Help your teen become a safe driver
Seventy-five percent of fatal teen car crashes—the top killer of young people in the United States—involve reckless or distracted driving. While these facts may be scary for parents or guardians of adolescents, there are things you can do to help your child stay safe.
Be a role model
You may not be thinking about your child learning how to drive when they’re still a toddler, but children begin to learn what safe driving looks like as soon as they’re old enough for a forward-facing car seat. Like little sponges, they watch what you’re doing and absorb your behavior—whether it’s good or bad. To help lay a foundation for safe driving, set a good example for them from an early age by avoiding driving aggressively and removing all distractions in the car. This means no eating or drinking; checking, texting or talking on your phone; adjusting the radio; putting on makeup; or doing anything else that requires you to take your eyes off the road or hands off the wheel.
Learn the laws
Most states place extra restrictions on young drivers by issuing them a graduated driver license (GDL). Many times, the rules of a GDL include not driving late at night or having more than one friend in the vehicle, among other things. Regardless of the specific limits a state places on teen drivers, the goal is to help keep them safe until they gain more driving experience.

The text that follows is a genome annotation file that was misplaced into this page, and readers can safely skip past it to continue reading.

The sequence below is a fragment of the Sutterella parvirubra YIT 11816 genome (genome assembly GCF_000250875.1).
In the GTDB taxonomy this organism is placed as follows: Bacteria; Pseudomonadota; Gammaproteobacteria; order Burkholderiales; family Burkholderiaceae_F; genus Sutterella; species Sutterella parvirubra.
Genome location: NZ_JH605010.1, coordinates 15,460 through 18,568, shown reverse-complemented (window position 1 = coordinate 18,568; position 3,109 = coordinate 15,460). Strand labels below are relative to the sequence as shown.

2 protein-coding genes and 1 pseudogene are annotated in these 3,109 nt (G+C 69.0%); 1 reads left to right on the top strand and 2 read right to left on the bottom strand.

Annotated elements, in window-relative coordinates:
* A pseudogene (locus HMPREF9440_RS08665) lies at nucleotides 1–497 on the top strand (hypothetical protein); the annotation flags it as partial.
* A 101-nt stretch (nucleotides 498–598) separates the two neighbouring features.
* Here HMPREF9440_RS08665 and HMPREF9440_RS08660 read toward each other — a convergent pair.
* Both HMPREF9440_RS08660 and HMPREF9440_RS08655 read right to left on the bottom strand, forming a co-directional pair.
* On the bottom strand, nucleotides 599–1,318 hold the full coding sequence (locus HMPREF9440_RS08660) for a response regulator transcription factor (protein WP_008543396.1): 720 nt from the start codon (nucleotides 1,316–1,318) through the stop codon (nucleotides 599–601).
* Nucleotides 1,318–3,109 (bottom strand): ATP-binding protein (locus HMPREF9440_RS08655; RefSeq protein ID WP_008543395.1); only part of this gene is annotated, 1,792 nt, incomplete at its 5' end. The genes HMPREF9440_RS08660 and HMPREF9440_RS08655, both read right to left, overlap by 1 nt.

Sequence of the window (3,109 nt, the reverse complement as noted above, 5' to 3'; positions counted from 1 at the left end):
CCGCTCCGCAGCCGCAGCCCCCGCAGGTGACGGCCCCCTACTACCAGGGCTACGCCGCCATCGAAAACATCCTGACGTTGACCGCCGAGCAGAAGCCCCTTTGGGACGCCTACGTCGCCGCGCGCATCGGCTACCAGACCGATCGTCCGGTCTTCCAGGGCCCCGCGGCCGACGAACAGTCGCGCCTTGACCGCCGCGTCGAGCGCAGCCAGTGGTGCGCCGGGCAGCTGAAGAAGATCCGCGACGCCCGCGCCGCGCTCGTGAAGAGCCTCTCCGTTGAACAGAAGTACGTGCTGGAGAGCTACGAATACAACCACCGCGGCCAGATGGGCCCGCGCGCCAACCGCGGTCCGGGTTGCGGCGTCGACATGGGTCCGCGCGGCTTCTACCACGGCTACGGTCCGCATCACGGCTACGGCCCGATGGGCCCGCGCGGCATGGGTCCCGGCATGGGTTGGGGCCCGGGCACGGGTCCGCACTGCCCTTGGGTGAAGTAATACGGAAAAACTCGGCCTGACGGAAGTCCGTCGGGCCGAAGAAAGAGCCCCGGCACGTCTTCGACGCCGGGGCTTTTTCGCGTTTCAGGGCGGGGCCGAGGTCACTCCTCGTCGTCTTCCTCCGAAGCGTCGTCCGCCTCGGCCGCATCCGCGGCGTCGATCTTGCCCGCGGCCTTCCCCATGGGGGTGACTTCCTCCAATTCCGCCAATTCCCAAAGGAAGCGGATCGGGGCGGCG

Talk to your teen early and often about your expectations for them as a new driver. You may also want to discuss the consequences they may face for not following the rules you set—or any of the laws that come as part of holding a GDL. A parent-teen driving agreement can help you navigate these conversations and ensure everyone is on the same page. Get started with this free example from the Centers for Disease Control and Prevention.
5 ways to kick the common cold
5 signs your body is saying 'See an orthopedic surgeon'
Is my heel pain from plantar fasciitis?
Why losing a few pounds can make a big difference on your joints